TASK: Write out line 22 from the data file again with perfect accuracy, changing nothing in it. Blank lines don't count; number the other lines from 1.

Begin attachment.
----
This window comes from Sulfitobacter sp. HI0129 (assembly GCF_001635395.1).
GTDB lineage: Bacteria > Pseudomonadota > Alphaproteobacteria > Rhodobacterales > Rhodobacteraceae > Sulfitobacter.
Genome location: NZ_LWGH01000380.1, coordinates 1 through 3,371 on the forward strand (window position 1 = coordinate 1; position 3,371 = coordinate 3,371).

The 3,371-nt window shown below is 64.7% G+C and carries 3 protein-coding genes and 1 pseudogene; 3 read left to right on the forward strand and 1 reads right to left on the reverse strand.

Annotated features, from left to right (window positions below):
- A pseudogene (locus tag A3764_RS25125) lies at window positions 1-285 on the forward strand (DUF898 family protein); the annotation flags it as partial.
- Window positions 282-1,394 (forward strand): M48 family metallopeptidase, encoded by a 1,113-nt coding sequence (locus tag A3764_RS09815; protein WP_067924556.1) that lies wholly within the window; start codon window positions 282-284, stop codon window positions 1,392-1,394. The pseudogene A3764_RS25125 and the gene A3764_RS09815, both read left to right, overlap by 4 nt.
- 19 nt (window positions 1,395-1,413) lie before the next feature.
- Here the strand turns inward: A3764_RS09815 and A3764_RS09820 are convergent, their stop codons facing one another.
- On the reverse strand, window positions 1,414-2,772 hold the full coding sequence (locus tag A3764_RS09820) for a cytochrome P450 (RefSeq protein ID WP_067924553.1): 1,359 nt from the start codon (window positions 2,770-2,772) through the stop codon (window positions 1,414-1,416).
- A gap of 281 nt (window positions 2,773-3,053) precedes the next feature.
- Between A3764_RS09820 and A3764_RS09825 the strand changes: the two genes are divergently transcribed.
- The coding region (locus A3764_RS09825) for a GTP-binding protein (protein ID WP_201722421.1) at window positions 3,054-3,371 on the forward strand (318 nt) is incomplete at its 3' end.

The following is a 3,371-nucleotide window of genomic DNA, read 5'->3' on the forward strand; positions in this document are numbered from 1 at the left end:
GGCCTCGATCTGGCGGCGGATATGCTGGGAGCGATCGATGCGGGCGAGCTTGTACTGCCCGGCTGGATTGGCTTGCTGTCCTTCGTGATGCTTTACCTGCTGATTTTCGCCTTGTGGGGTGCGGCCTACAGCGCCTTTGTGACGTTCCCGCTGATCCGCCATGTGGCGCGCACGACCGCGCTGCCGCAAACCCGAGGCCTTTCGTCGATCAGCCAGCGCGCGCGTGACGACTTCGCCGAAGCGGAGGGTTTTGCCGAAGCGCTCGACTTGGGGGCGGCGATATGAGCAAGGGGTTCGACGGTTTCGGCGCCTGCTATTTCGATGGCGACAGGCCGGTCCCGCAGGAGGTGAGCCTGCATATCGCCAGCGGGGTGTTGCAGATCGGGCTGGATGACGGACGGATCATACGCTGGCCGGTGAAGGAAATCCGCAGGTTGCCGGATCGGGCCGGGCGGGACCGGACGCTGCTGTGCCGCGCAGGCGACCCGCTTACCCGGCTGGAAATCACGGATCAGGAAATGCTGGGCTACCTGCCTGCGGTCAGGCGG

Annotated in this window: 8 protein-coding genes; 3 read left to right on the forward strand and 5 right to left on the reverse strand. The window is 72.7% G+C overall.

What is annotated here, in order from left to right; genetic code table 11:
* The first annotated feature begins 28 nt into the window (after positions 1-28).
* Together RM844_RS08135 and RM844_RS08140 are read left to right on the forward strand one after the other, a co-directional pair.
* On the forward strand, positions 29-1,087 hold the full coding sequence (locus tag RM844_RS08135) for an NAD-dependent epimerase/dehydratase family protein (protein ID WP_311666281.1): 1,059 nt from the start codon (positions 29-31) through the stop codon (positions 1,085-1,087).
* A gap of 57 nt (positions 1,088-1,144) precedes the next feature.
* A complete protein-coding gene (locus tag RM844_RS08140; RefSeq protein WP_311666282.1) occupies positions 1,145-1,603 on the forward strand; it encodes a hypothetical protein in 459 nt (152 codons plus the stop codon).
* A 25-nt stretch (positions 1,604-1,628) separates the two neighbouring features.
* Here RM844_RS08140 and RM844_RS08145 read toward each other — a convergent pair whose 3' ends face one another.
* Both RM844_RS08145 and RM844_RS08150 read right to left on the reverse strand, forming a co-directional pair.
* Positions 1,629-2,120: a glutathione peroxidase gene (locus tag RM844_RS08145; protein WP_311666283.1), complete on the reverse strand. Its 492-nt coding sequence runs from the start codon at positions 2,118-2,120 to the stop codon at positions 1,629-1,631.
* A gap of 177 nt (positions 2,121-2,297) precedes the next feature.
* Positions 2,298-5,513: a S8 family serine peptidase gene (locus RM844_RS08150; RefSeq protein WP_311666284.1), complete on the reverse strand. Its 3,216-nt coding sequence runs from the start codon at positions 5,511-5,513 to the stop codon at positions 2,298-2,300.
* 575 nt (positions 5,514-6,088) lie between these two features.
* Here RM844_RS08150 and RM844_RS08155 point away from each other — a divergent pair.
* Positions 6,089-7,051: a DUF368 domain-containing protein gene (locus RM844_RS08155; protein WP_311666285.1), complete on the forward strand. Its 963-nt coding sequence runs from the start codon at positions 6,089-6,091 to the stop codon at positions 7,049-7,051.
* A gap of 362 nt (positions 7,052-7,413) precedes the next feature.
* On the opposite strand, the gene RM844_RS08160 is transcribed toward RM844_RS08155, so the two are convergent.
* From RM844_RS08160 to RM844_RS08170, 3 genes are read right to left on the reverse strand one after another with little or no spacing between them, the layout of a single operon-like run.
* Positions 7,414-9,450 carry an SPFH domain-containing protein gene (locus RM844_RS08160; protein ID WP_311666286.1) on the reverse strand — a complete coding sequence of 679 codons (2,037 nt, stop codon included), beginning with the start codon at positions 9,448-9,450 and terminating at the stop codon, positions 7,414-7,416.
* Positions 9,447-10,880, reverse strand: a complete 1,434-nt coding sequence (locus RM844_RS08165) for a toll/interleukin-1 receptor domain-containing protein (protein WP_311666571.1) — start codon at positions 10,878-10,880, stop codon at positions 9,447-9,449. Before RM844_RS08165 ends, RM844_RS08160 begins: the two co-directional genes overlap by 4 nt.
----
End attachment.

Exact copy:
* A complete protein-coding gene (locus tag RM844_RS08140; RefSeq protein WP_311666282.1) occupies positions 1,145-1,603 on the forward strand; it encodes a hypothetical protein in 459 nt (152 codons plus the stop codon).